Information and Toolkits

Toolkit on the Exclusionary Rule in Mexico

Ending torture evidence in Mexico


Torture is a grave violation of human rights that undermines democratic principles, values and the rules that limit the state’s punitive powers.

Within criminal justice systems, torture prevents objective investigations and fair trials. Evidence gathered through torture should not be permissible. In Mexico, the use of torture makes a mockery of the fight against impunity for crimes.

It is impossible to know exactly how many people are currently being prosecuted or were sentenced based on evidence obtained via torture, but a recent study shows that in Mexico, 75.6% of the prison population suffered psychological violence and 63.8% suffered physical violence during their detentions. [1]

The following pattern is common: arbitrary detention, often violating the suspect’s privacy in their home, followed by a prolonged and unjustifiable retention in official or clandestine sites or by an unnecessarily drawn-out transfer.  During this time, the detained individual is subjected to torture. The victims of torture can be coerced to testify in a certain way or to abstain from testifying altogether. They may be forced to omit details about the circumstances of their detention, sign statements about photographic evidence, incriminate other individuals, handle weapons, or record statements.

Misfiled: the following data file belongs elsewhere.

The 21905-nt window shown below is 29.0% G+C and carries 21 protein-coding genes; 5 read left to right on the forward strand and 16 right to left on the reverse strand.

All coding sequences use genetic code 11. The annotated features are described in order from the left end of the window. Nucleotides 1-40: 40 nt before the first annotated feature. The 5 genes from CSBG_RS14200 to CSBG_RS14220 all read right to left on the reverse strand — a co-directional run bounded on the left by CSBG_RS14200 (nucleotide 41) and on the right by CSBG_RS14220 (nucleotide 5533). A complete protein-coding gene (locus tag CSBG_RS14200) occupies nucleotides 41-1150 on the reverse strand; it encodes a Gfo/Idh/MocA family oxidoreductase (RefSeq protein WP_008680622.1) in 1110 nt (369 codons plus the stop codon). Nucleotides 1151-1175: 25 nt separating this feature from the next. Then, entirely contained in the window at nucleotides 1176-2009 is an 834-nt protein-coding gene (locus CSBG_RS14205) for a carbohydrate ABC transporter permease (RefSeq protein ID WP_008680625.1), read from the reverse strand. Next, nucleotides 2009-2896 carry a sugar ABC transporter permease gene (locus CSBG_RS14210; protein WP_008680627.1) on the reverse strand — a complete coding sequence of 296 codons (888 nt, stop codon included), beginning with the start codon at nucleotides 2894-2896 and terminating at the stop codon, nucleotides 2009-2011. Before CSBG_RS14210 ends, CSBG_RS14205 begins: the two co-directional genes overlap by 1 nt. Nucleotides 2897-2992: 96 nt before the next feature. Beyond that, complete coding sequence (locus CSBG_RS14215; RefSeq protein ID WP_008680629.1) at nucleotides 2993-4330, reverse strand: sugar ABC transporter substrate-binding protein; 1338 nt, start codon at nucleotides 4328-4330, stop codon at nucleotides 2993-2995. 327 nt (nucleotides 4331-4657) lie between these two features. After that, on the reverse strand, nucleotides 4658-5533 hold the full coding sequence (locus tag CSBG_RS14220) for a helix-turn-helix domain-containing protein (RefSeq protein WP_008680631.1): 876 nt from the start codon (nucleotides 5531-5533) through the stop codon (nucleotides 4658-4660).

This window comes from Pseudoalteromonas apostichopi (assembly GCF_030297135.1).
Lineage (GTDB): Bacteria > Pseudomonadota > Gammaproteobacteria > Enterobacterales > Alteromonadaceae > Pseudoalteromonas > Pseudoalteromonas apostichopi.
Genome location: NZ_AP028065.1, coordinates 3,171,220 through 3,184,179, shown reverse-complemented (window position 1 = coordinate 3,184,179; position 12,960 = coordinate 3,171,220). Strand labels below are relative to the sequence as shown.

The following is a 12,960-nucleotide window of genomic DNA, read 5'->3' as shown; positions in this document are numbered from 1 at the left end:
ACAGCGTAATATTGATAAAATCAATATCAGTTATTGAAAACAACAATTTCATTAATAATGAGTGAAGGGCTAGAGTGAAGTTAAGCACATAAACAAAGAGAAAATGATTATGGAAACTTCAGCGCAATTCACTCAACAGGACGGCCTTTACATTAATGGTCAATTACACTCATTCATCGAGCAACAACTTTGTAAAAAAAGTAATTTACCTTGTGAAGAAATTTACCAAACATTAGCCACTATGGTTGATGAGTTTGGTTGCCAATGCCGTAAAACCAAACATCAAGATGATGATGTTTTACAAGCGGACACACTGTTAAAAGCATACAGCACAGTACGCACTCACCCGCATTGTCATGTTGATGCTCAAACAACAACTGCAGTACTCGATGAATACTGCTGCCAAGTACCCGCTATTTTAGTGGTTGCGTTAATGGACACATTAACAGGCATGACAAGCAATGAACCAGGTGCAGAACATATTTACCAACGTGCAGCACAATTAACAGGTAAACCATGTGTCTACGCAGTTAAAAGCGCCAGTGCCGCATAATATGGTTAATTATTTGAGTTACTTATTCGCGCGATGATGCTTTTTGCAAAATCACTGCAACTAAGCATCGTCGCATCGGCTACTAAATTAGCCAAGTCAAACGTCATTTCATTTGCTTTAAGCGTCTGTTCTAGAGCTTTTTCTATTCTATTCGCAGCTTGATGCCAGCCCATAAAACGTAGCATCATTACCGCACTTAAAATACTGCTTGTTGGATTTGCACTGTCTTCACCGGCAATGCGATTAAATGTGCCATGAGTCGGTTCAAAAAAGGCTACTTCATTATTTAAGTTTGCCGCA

Arbitrary detentions and torture affect people for the rest of their lives. As well as pain and suffering from the torture itself, victims of torture often face prison and incomprehensible judicial decisions, fear and frustration.  In short, justice is denied.

Fair Trials and IJPP hosted a series of meetings with the Network of Democratic Defense Attorneys in Mexico (REDD) between September 2019 and May 2020. From these meetings, it was clear that judges in Mexico are systematically refusing to exclude evidence obtained in a way that violates an individual’s human rights—including through torture and other cruel, inhumane, and degrading ways. It is also difficult to determine a standard of reasonability (“razonabilidad” in Spanish) [2] that can be used to ratify allegations of torture and other cruel treatments.

This toolkit is for defence attorneys representing clients who say they have been tortured during criminal proceedings. It has information for all stages of the criminal process and especially when asking for evidence obtained through torture to be excluded from criminal proceedings.

The toolkit is available in Spanish.

[1] INEGI, National survey of the incarcerated population (ENPOL, 2016). Available at:

[2] The Mexican Supreme Court has defined “reasonability” as 1) [The acts] be carried out based on the law and with a lawful end, and with a foundation upon which to act; 2) The force used be necessary for the end sought; 3) The force used be proportional to the circumstances presented. All of the above are framed by the fulfilment of the principles established in article 21 of the Constitution of Mexico, which provide the guiding principles for police activities and respect for all human rights. Supreme Court,  Ninth Period,  Thesis P. LII/2010, 162989, Semanario Judicial de la Federación, Vol. XXXIII, 2011, p. 66